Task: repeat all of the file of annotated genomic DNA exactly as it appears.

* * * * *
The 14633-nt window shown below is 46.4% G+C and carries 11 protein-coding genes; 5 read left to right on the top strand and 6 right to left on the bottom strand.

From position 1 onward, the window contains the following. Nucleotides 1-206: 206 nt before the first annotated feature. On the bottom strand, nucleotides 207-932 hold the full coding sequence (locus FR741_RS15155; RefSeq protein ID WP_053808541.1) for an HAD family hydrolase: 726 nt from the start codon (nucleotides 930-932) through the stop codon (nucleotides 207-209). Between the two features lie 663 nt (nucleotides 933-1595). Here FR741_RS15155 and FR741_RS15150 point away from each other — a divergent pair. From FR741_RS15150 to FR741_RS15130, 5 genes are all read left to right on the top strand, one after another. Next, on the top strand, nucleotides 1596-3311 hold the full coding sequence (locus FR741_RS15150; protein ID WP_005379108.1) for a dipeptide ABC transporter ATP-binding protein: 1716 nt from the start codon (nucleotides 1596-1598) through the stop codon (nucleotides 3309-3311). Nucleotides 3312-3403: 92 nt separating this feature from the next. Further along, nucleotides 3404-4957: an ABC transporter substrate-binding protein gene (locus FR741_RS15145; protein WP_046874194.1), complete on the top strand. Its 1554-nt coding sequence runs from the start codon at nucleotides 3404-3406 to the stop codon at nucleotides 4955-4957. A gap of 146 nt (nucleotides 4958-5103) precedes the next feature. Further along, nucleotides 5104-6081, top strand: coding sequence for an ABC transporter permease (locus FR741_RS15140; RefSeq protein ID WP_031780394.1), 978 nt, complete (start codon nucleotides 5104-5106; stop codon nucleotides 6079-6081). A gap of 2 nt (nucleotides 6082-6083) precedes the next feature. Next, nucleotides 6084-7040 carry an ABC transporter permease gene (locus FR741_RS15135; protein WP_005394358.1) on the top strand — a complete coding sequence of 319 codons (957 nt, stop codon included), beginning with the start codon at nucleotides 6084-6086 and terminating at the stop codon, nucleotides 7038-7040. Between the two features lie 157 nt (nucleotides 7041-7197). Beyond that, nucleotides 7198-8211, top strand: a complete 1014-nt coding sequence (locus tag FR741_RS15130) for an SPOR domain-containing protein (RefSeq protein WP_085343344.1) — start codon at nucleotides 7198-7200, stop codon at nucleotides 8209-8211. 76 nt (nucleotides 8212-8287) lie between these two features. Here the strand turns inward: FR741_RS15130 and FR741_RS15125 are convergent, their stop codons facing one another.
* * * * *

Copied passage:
The 14633-nt window shown below is 46.4% G+C and carries 11 protein-coding genes; 5 read left to right on the top strand and 6 right to left on the bottom strand.

From position 1 onward, the window contains the following. Nucleotides 1-206: 206 nt before the first annotated feature. On the bottom strand, nucleotides 207-932 hold the full coding sequence (locus FR741_RS15155; RefSeq protein ID WP_053808541.1) for an HAD family hydrolase: 726 nt from the start codon (nucleotides 930-932) through the stop codon (nucleotides 207-209). Between the two features lie 663 nt (nucleotides 933-1595). Here FR741_RS15155 and FR741_RS15150 point away from each other — a divergent pair. From FR741_RS15150 to FR741_RS15130, 5 genes are all read left to right on the top strand, one after another. Next, on the top strand, nucleotides 1596-3311 hold the full coding sequence (locus FR741_RS15150; protein ID WP_005379108.1) for a dipeptide ABC transporter ATP-binding protein: 1716 nt from the start codon (nucleotides 1596-1598) through the stop codon (nucleotides 3309-3311). Nucleotides 3312-3403: 92 nt separating this feature from the next. Further along, nucleotides 3404-4957: an ABC transporter substrate-binding protein gene (locus FR741_RS15145; protein WP_046874194.1), complete on the top strand. Its 1554-nt coding sequence runs from the start codon at nucleotides 3404-3406 to the stop codon at nucleotides 4955-4957. A gap of 146 nt (nucleotides 4958-5103) precedes the next feature. Further along, nucleotides 5104-6081, top strand: coding sequence for an ABC transporter permease (locus FR741_RS15140; RefSeq protein ID WP_031780394.1), 978 nt, complete (start codon nucleotides 5104-5106; stop codon nucleotides 6079-6081). A gap of 2 nt (nucleotides 6082-6083) precedes the next feature. Next, nucleotides 6084-7040 carry an ABC transporter permease gene (locus FR741_RS15135; protein WP_005394358.1) on the top strand — a complete coding sequence of 319 codons (957 nt, stop codon included), beginning with the start codon at nucleotides 6084-6086 and terminating at the stop codon, nucleotides 7038-7040. Between the two features lie 157 nt (nucleotides 7041-7197). Beyond that, nucleotides 7198-8211, top strand: a complete 1014-nt coding sequence (locus tag FR741_RS15130) for an SPOR domain-containing protein (RefSeq protein WP_085343344.1) — start codon at nucleotides 7198-7200, stop codon at nucleotides 8209-8211. 76 nt (nucleotides 8212-8287) lie between these two features. Here the strand turns inward: FR741_RS15130 and FR741_RS15125 are convergent, their stop codons facing one another.